Monday, September 16, 2013

New Business in a New Direction

I spent last weekend at a training workshop so I can start a new business. This will be my first business enterprise that does not have something to do with geekdom. *gasp* Okay maybe not the first. My husband and I did run a website design business for our first year or two together that was only indirectly related to geekiness. We have also attempted to open a brick & mortar anime store (we couldn't get a loan for that one because the bank said no one liked anime), and for a couple of years, I ran an online cosplay commission business before becoming jaded with the general public. Now I have my art studio, which, btw, is not closing its doors.

So, what's this new business thing? After much thought and personal reflection and some discussion with my husband, I decided that I would pursue training to be a doula (definitely a different direction from the kinds of things I am normally attracted to doing). For those of you not familiar with doulas (I imagine a bunch of you, since doulas are not widely known of in the US), we are people who assist non-medically in pregnancy, labor, and postpartum support--I'll be doing another training workshop next month to expand the help I can offer during the postpartum period. This is a subject that is very near and dear to my heart. What really bothers me about it is the amount of misinformation and general lack of information there is out there for the general public.

My goal is to help educate people (not just women) on the various options available to women and the pros and cons for each option. It really bugs me that a lot of women go in for various interventions and procedures without being aware of the risks attached to those procedures or an understanding of the actual necessity of the intervention (yeah, informed consent is often a joke here). For example, epidurals come with a ton of potential side effects and risks that most people aren't aware of including, but not limited to, significantly reduced blood pressure (meaning less oxygen for mom and baby), slowing or stopping of labor, frequently leading to a longer labor, increased risk of other interventions (vacuum extractor, forceps, or emergency cesarean section because of complications caused by the epidural), and severe headache that can last for days afterwards. I think epidurals have their place. Sometimes they can actually be a positive, and for some women they are something they will still want. My thing is that I'd like them to be able to make an educated decision. How can you do that if you don't know the pros and cons of something?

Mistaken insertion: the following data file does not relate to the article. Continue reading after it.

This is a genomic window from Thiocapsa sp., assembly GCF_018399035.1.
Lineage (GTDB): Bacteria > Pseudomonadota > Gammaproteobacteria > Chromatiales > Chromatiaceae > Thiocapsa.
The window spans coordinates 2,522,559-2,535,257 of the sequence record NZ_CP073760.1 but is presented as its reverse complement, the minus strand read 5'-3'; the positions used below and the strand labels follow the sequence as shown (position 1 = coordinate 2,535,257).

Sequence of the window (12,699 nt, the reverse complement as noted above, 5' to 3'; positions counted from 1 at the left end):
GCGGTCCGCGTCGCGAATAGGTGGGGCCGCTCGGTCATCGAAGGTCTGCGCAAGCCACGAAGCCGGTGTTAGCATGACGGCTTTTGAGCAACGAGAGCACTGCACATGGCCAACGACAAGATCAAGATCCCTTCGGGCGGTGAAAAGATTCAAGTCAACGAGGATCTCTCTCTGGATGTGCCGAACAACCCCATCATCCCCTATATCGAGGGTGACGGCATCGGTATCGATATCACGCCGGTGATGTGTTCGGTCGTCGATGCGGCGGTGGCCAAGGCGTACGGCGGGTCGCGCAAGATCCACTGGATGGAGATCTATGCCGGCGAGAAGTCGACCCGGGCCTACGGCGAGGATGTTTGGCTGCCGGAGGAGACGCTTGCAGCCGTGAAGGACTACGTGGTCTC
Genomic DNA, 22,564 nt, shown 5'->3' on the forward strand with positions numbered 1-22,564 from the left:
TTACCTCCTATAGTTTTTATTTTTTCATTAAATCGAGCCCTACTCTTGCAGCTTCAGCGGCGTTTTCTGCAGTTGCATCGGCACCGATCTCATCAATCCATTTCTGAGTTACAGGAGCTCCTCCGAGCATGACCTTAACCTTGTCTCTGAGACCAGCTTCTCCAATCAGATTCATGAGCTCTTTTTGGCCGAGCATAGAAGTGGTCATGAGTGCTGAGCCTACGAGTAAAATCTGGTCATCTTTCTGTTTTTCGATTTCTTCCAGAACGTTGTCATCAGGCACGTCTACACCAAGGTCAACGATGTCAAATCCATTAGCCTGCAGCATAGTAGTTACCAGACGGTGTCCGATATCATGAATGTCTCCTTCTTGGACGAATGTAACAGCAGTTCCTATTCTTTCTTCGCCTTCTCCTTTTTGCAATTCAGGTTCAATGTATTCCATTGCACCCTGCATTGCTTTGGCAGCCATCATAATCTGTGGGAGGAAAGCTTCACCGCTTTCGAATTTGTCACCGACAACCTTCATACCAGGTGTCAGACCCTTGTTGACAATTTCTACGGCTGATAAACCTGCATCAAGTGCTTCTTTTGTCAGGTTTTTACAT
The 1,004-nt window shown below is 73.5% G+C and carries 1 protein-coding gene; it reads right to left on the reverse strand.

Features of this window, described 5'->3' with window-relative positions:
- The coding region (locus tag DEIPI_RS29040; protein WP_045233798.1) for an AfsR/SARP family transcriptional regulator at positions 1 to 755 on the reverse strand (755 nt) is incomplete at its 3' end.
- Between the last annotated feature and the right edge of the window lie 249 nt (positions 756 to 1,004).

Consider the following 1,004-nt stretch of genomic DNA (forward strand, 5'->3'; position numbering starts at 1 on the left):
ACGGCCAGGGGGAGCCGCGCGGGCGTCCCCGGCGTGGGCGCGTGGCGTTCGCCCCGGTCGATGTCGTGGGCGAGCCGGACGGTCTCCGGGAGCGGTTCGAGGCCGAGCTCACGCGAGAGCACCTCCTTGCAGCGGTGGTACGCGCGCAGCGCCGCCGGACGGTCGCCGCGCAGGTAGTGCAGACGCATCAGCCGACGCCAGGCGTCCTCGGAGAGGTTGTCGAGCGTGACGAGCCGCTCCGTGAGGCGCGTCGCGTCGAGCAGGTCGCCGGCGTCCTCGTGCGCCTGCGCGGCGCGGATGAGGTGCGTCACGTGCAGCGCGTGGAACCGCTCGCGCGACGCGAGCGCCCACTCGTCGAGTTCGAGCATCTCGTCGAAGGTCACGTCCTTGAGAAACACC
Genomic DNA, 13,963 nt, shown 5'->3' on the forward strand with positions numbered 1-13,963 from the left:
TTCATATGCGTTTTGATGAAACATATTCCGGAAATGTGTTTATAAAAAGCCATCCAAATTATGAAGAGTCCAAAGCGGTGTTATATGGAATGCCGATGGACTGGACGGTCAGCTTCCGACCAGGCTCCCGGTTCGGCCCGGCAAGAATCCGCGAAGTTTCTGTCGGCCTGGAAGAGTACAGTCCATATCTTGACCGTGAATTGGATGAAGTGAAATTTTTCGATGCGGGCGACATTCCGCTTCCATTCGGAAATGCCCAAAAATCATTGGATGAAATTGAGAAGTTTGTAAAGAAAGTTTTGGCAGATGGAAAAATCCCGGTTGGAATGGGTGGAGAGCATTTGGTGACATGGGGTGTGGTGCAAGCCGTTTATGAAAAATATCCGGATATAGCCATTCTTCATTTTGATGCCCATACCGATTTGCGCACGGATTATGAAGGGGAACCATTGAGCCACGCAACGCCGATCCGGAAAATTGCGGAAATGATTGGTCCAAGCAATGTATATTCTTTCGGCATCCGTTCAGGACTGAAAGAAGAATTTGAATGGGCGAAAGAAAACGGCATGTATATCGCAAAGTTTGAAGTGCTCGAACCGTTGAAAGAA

There is also a lot of statistical evidence that shows that doulas improve the overall birth experience for women along with helping to prevent unnecessary and unwanted interventions. As a doula, I will be able to help women process fears, address concerns, and prepare for their birth experience--I can't guarantee everything will go perfectly as planned because this, like everything in life, can be quite unpredictable. I can help educate women (and their families) so that when unexpected situations arrive they can make an informed decision. After birth I can help them process what happened to them and make it so they can get off to the best start possible. With the additional training I will get in October, I will be able to continue support during this period, which I think is especially important given the rise in postpartum depression and other mood disorders. I kind of see the postpartum period as the "happily ever after" of pregnancy and childbirth. So much planning and preparation goes into the birth part, and then you get your baby, but what happens then?

So yeah, that's what I'm doing in the smallest nutshell I could put it in (given how much I can talk on this subject this is pretty short). If you're interested in any of this at all, you can visit my new blog: It's still a work in progress, but I'd like it to become a place where people can come to read and learn and ask questions and what not. =) If you're interested in learning more about doulas, you can visit CAPPA's website; I will be getting  my certifications as a labor and postpartum doula through CAPPA.

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